One-man bands are impressive; typically able to play harmonica, guitar, drums, and a bunch of other instruments all at the same time with some meaningful composure but, unfortunately, with very little harmony. Despite this seemingly impressive feat, you never see a one-man band on the Billboard Top 100 – never (and John Popper doesn’t count). The reason for this is simple: one-man bands are good at getting attention on the side of the street, but they simply don’t make good music, let alone music that can be compared to that of a band of specially trained musicians. Being an expert at say, the guitar, requires that you dedicate every ounce of training energy into being a master of that one instrument. It also means that either as part of a band or solo, you can probably make the Billboard Top 100. This level of depth and dedication means that you won’t be relegated to a sideshow alongside the likes of that guy that pours molten lead into his mouth and spits out a cooled, solid lead slug; you have the opportunity to become a music legend. Certainly, Eric Clapton put in much more effort in learning to play guitar than every one-man band guitarist out there, and probably more than a few of them combined.
Building a PaaS is no different than making music. You can one-man band the hell out of programming languages and stack runtimes, but you’re just going to be making noise that sounds OK and gets eyeballs on the street. What you’ve done doesn’t have durable, legendary potential. It seems that lately, every PaaS provider wants to add as many languages as possible as quickly as possible. A week doesn’t go by where there isn’t a press release that is written in the stock format “<Insert Favorite PaaS Here> introduces game-changing, atom-smashing, world class support for <Insert Whatever Language the Other PaaS Said They Support Here>” This is a recipe for disaster both for the market in general, as well as for customers. There is an easy framework for understanding why this is bad business, and it all starts with being a real PaaS rather some heavily diluted manifestation of PaaS.
Building a PaaS the right way means that you’ve either:
- Invented a brand new language and execution runtime, or
- extended an existing runtime (JVM, CLR, etc.) into a new higher order runtime and systems architecture
In either case, the PaaS is doing some intimate, lower level heavy lifting and likely building a host of “base services” that are highly dependent on the language and/or underlying runtime. Those base services are exposed as APIs and are part of provided frameworks, or are capabilities that are instrumented into guest applications of the PaaS. Building all of this is non-trivial and takes a long time to build, but provides extremely rich next generation value to customers. This is the true meaning of “supporting” a language.
Much like the one-man band, when a PaaS starts laying claim to supporting its 37th language, they’re juggling too many things to properly be an expert at any one, and their version of “I’m good at the guitar” is not Eric Clapton’s version of the same statement. This statement redefinition and implied level of expertise is a good parlor trick, but can’t stand the test of time. The way PaaS providers achieve this is that they define “support” as deploying and loosely managing apps of that newfangled language or runtime type, but don’t provide any uniquely differentiated, high quality value. When a PaaS provider says they support a new language, they likely mean that they can move some pile of indistinguishable bits to a new underlying target application server and issue a “Website Start” command to whatever that target is (e.g. Tomcat, IIS, etc.) If that’s “next generation value”, then I’m in the wrong industry.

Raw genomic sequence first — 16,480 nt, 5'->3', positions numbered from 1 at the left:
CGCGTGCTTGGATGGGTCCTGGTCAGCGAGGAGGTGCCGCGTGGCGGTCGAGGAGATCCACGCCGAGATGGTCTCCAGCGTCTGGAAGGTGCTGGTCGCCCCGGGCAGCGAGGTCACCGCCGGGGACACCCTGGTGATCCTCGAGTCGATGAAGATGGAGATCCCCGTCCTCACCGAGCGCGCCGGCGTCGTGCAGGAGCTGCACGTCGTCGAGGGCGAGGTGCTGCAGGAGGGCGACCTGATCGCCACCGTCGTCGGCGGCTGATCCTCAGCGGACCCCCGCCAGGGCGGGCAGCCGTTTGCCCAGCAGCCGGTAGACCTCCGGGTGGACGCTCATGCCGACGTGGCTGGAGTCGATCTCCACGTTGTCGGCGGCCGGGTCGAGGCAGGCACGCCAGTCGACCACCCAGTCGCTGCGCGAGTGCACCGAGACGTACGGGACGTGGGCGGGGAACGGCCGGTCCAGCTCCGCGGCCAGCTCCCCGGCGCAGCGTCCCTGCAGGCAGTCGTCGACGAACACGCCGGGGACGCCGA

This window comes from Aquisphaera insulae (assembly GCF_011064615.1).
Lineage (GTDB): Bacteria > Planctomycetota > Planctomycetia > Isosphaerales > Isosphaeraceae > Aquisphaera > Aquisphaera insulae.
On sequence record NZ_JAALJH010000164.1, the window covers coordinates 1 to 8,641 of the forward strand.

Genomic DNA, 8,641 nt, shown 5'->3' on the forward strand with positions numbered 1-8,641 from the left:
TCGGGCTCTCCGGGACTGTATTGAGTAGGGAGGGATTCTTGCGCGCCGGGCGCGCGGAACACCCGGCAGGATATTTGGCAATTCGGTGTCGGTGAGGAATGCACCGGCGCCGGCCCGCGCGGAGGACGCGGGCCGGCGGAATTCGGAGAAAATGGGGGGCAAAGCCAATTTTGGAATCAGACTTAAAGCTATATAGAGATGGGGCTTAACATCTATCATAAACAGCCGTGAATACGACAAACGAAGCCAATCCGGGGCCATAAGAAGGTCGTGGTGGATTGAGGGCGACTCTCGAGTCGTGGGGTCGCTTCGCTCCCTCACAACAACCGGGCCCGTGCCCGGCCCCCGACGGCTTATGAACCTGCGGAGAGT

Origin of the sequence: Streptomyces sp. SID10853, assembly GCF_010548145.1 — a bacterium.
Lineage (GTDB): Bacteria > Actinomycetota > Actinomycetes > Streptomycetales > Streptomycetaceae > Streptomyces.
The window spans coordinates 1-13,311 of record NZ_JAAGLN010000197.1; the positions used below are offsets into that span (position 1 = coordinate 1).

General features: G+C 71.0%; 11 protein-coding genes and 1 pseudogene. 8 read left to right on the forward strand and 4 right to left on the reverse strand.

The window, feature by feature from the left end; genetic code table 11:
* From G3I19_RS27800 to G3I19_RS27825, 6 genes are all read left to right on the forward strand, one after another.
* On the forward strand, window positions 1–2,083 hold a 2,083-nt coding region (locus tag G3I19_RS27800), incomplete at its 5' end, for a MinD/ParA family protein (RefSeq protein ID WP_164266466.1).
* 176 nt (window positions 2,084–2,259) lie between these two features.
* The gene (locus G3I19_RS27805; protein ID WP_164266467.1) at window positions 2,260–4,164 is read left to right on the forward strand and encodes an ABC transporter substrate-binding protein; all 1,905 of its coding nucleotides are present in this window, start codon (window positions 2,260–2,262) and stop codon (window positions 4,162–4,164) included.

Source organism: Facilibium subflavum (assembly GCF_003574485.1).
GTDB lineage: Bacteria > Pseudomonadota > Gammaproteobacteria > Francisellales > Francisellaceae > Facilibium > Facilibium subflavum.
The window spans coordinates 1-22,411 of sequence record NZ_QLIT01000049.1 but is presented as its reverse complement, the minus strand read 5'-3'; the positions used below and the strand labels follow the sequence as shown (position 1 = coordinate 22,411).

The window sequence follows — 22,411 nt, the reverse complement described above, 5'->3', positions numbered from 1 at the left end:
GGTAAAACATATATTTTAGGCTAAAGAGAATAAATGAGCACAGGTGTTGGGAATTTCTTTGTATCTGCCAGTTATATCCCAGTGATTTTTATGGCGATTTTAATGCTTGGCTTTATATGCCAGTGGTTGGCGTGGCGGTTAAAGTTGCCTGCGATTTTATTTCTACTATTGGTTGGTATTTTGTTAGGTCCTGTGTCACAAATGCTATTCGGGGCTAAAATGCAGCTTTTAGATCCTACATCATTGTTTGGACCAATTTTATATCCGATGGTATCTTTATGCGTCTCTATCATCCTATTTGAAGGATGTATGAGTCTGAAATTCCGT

The huge downside to this multi-language craziness is that it creates a tremendous amount of market noise and distraction, and robs customers of time and value. Up front, a customer gets excited when they see “support” for so many languages. Some customers might not yet understand what the real potential and long term value of PaaS is. They’ll be satisfied with that PaaS, at least for a while. Once they starting building more complex cloud apps and realize that the PaaS does nothing to help them with this because it isn’t a runtime, then they walk away disenfranchised. For customers with more up-front sophistication, they see “support” as woefully inadequate out of the gate and began to get frustrated with PaaS as a concept in general.
A PaaS releasing support for language after language is a bad smell. It typically (I can’t claim always) means that they don’t have a sufficiently valuable piece of machinery under the hood, and they are likely not offering a runtime model. If they did, supporting the N+1th language would be hard work, and I would hypothesize that each N+1th language would take more time to support than the Nth language (rationale is fodder for another post). Now, to temper my sentiment, I do believe it is possible to support multiple languages/runtimes, but it has to be done correctly. The result is likely being able to support a small number of languages, rather than all of them.
If you’re an observer, practitioner, or customer in the PaaS space, don’t get distracted by the one-man band on the side of the street while walking to the rock concert – that would be a terrible reason to reach the ticket counter and hear the words “Sorry, we’re sold out.” If you’re a PaaS vendor, please, do it the right way and stop being distracted by shiny objects: support very few languages very well, rather than all languages very poorly. And remember, you might hire a one-man band to work your 8 year olds birthday party, but people pay lots of money and wear their finest clothes and jewelry for one night out at the symphony.